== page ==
In March, the criminal court of Ghent, Belgium fined the congregation of Jehovah’s Witnesses (JW) for “inciting discrimination and hatred or violence against former members.” The case centered on the JW practice of “disfellowshipping.” While the court’s sensitivity to the individual impact of shunning is laudable, its decision regrettably assaults the freedoms of religion and association.
First, some background on JW beliefs and disfellowshipping. JW was founded in the United States over a century ago and is headquartered in New York state. This Christian movement proclaims that the end times began in 1914. Given the impending end of the world, JW teaches followers to hold themselves apart from churches and politics, instead ordering their lives pursuant to JW biblical interpretations. JW disciplines its eight million members accordingly. The congregation shuns, or disfellowships, those deemed insufficiently obedient. Once this happens, “no one is allowed to talk to you, not even your own family. They declare that this person must be avoided because they have a mental illness that is contagious.” JWs “physically turn away” from the shunned.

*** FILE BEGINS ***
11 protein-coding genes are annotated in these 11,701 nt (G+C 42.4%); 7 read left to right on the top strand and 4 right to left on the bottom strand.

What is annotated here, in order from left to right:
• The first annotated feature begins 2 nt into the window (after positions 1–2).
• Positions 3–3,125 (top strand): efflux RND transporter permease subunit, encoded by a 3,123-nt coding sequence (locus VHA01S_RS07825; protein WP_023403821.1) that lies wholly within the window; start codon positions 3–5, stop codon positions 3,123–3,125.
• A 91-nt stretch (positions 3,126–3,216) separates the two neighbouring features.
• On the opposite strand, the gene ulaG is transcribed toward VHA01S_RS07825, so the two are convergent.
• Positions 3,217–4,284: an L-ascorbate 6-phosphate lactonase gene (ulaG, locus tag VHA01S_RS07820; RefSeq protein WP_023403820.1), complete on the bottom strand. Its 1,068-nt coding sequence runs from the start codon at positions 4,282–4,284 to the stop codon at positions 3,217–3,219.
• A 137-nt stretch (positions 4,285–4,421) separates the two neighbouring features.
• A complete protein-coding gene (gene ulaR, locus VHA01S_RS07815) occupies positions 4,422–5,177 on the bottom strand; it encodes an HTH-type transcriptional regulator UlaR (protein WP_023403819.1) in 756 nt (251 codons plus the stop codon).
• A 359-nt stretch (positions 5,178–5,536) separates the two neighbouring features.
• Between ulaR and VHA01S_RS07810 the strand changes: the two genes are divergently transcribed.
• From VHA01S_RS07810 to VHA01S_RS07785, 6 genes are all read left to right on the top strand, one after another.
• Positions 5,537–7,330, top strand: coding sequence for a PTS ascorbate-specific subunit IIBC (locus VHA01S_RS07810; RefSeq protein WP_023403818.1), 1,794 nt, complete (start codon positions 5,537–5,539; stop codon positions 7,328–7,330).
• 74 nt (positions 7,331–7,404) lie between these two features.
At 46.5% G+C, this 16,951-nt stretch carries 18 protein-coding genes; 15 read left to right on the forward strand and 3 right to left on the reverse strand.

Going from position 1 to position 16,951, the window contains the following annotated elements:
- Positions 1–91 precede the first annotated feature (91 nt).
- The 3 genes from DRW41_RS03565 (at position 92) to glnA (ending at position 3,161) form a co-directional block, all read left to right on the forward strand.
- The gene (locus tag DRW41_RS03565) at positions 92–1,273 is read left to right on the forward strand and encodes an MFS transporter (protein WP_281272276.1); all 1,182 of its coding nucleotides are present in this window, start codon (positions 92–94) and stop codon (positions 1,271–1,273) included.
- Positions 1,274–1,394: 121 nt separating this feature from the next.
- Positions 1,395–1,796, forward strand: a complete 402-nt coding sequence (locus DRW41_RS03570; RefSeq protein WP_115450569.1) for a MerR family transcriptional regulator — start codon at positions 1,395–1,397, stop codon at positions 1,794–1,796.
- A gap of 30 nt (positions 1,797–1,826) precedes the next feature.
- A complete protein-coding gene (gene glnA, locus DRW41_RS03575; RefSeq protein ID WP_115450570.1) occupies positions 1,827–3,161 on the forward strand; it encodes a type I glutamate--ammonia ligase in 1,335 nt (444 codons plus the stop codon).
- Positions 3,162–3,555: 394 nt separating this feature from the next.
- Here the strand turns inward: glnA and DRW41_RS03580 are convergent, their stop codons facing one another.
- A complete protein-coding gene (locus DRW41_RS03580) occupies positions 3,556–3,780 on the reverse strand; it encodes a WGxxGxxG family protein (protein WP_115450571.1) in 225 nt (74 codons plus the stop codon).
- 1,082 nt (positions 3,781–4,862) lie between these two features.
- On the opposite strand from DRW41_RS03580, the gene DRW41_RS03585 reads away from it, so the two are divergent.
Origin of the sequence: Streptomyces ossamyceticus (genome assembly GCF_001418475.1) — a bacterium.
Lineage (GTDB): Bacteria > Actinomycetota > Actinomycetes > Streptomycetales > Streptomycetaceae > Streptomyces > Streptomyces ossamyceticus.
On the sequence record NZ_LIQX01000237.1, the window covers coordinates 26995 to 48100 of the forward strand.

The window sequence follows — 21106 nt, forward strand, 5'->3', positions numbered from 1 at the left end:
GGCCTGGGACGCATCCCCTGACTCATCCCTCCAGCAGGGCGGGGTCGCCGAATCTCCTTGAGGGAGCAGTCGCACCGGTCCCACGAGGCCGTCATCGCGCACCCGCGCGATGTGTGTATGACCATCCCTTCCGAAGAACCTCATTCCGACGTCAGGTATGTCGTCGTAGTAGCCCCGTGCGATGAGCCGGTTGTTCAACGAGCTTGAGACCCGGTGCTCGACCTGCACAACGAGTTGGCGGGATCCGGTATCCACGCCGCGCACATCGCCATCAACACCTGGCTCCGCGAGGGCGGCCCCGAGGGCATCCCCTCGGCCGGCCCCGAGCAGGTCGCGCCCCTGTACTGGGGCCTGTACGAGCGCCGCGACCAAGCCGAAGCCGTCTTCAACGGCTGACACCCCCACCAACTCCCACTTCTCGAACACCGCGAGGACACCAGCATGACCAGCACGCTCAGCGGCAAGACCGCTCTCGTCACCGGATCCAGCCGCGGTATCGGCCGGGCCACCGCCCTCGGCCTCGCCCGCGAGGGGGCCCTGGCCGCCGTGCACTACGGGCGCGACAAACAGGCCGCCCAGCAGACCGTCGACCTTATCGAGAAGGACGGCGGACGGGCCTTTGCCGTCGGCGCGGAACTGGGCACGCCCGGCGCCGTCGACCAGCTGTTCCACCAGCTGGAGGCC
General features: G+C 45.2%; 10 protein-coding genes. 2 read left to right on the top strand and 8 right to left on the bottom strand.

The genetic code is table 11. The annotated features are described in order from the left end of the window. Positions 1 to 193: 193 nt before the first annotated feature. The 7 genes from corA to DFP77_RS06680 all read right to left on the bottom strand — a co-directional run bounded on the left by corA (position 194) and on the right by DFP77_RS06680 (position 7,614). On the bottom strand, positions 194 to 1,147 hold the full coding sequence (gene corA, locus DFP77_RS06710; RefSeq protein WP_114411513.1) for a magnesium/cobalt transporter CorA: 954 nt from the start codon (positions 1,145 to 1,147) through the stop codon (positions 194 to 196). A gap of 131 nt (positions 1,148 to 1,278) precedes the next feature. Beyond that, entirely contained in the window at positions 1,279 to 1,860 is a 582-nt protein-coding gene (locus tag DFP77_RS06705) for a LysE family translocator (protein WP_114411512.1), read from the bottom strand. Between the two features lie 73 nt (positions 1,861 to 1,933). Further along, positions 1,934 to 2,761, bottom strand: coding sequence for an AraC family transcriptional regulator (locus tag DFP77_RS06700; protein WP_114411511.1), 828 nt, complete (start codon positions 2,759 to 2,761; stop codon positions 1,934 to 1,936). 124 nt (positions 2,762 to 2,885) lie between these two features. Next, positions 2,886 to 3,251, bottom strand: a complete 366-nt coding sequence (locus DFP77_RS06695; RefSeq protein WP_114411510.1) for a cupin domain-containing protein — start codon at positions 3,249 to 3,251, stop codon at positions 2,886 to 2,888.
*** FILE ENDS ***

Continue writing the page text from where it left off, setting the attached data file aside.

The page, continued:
While the court’s sensitivity to the individual impact of shunning is laudable, its decision regrettably assaults the freedoms of religion and association.
This practice seriously impacts those subjected to it. One advocate for disfellowshipped former JWs told the BBC that she never met a shunned believer “who has not experienced depression, alcoholism, suicidal feelings or self-harm.” One such man, a Belgian named Patrick Haeck, responded to his pain by turning to a secular criminal court. Mr. Haeck had been a JW for 35 years and served as an elder. He was disfellowshipped after exposing sexual abuse. Following his judicial complaint, the court conducted a five-year investigation. The inquiry gathered other former JWs and brought criminal charges against the entire JW congregation for inciting discrimination, hatred, and violence.